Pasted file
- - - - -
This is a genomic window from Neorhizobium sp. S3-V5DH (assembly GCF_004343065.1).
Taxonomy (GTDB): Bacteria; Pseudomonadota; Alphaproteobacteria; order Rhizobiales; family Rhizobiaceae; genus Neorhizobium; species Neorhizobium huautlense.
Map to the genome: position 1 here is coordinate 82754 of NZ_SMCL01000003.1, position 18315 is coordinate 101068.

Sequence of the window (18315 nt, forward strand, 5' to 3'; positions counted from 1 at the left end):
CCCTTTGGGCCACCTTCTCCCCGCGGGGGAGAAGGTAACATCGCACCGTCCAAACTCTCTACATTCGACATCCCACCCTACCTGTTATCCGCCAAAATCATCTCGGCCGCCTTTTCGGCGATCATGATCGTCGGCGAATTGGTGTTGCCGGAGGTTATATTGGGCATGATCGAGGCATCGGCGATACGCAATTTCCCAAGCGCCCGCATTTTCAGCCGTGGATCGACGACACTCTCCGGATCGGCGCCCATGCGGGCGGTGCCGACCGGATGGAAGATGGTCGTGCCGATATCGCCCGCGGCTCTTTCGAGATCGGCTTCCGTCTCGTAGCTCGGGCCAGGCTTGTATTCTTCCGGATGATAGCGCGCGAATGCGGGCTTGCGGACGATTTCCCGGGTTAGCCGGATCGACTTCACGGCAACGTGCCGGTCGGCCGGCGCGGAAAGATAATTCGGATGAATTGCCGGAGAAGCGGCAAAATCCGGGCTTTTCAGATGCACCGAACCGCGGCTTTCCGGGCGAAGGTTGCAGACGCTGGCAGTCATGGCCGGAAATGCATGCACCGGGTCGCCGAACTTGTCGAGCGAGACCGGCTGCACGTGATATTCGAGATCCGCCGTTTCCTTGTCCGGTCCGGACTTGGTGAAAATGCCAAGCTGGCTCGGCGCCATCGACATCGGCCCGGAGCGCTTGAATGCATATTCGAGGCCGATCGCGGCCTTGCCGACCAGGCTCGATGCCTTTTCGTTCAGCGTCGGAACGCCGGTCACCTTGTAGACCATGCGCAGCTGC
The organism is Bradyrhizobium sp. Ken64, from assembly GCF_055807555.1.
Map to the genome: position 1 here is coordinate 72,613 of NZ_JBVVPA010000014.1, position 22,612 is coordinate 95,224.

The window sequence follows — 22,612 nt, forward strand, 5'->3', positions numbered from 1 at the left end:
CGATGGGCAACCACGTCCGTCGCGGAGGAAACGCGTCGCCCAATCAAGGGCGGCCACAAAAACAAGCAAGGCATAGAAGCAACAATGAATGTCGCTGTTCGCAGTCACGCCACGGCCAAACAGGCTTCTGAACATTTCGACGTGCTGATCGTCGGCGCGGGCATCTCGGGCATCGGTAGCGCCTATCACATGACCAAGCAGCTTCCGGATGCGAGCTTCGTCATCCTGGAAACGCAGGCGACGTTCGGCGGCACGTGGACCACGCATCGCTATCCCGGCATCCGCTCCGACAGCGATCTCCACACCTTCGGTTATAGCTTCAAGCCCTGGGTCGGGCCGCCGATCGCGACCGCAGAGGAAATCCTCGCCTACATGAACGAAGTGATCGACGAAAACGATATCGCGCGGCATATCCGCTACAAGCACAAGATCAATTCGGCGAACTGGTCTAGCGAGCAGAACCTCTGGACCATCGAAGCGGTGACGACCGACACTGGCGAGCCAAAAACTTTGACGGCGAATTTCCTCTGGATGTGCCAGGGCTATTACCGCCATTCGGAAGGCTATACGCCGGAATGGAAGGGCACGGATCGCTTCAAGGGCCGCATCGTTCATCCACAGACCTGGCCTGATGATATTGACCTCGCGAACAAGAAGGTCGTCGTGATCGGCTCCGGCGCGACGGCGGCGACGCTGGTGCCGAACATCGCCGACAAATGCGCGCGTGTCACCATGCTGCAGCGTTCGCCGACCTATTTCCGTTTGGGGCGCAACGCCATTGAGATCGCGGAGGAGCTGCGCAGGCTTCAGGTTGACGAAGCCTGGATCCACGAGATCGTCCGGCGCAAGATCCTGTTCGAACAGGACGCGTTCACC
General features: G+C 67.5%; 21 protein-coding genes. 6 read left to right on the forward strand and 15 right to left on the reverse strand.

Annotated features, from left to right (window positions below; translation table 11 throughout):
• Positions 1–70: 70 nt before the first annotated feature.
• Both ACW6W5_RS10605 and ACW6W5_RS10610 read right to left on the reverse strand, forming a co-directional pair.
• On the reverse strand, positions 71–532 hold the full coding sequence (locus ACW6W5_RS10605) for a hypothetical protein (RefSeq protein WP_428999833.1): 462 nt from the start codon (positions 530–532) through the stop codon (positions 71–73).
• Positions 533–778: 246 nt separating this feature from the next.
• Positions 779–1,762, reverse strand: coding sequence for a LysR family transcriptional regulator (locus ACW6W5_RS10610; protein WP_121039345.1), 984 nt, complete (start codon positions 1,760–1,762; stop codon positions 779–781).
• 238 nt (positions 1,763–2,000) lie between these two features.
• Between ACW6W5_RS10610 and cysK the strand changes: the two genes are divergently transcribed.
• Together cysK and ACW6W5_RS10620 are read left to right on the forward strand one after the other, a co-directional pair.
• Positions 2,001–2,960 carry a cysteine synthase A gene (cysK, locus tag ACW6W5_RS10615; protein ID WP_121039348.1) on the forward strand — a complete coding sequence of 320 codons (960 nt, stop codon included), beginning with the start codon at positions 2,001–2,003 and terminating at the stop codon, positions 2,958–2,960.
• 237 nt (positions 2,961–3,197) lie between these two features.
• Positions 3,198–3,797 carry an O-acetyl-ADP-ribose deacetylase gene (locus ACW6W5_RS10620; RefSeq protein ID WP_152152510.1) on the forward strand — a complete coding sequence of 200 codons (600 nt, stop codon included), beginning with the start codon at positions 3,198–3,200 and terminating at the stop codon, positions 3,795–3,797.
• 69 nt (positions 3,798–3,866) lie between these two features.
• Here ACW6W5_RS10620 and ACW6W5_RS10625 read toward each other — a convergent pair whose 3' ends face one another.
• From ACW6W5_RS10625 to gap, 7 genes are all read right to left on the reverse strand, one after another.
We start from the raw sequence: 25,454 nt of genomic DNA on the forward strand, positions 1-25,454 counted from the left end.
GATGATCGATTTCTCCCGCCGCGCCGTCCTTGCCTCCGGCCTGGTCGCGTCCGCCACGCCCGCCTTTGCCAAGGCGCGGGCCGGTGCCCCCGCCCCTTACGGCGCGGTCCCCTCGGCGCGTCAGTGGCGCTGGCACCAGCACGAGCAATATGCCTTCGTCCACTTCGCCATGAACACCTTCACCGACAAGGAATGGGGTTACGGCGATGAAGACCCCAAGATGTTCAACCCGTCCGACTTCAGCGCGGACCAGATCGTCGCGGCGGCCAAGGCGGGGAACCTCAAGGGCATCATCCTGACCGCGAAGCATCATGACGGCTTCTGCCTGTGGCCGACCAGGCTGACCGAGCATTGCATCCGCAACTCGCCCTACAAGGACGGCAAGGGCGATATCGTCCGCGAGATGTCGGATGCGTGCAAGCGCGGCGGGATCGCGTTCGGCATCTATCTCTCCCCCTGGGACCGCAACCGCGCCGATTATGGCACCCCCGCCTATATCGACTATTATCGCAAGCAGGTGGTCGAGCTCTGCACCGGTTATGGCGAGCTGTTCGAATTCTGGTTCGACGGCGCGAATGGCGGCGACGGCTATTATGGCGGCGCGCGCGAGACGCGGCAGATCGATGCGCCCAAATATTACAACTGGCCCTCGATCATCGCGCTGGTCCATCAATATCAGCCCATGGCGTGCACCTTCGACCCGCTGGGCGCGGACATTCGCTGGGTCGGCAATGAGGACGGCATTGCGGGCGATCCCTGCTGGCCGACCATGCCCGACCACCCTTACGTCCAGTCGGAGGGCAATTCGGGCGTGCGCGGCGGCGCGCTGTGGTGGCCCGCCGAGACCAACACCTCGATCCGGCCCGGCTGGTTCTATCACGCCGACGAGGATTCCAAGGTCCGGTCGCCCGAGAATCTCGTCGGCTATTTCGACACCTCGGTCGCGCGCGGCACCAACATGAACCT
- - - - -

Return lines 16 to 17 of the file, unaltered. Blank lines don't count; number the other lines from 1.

• Positions 779–1,762, reverse strand: coding sequence for a LysR family transcriptional regulator (locus ACW6W5_RS10610; protein WP_121039345.1), 984 nt, complete (start codon positions 1,760–1,762; stop codon positions 779–781).
• 238 nt (positions 1,763–2,000) lie between these two features.